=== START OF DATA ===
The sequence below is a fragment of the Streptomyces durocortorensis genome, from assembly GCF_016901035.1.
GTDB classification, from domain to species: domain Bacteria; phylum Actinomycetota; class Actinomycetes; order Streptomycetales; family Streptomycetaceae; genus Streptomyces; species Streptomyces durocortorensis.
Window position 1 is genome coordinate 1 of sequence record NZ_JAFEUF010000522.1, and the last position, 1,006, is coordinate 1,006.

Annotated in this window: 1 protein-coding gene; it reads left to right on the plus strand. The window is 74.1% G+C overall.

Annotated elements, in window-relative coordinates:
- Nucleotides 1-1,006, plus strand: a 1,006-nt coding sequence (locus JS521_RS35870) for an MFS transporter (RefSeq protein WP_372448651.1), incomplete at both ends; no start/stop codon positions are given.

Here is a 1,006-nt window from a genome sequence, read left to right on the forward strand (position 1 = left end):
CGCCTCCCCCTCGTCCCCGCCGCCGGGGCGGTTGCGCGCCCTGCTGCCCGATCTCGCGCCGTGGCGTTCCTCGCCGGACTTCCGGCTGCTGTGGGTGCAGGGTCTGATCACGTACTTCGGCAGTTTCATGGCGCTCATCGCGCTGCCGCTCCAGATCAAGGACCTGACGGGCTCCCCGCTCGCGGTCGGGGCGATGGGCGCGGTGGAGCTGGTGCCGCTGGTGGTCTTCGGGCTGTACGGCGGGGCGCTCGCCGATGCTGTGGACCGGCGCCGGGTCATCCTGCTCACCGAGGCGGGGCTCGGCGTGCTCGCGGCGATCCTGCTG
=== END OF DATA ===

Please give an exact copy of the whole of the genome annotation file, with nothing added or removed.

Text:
The sequence below is a fragment of the Streptomyces durocortorensis genome, from assembly GCF_016901035.1.
GTDB classification, from domain to species: domain Bacteria; phylum Actinomycetota; class Actinomycetes; order Streptomycetales; family Streptomycetaceae; genus Streptomyces; species Streptomyces durocortorensis.
Window position 1 is genome coordinate 1 of sequence record NZ_JAFEUF010000522.1, and the last position, 1,006, is coordinate 1,006.

Annotated in this window: 1 protein-coding gene; it reads left to right on the plus strand. The window is 74.1% G+C overall.

Annotated elements, in window-relative coordinates:
- Nucleotides 1-1,006, plus strand: a 1,006-nt coding sequence (locus JS521_RS35870) for an MFS transporter (RefSeq protein WP_372448651.1), incomplete at both ends; no start/stop codon positions are given.

Here is a 1,006-nt window from a genome sequence, read left to right on the forward strand (position 1 = left end):
CGCCTCCCCCTCGTCCCCGCCGCCGGGGCGGTTGCGCGCCCTGCTGCCCGATCTCGCGCCGTGGCGTTCCTCGCCGGACTTCCGGCTGCTGTGGGTGCAGGGTCTGATCACGTACTTCGGCAGTTTCATGGCGCTCATCGCGCTGCCGCTCCAGATCAAGGACCTGACGGGCTCCCCGCTCGCGGTCGGGGCGATGGGCGCGGTGGAGCTGGTGCCGCTGGTGGTCTTCGGGCTGTACGGCGGGGCGCTCGCCGATGCTGTGGACCGGCGCCGGGTCATCCTGCTCACCGAGGCGGGGCTCGGCGTGCTCGCGGCGATCCTGCTG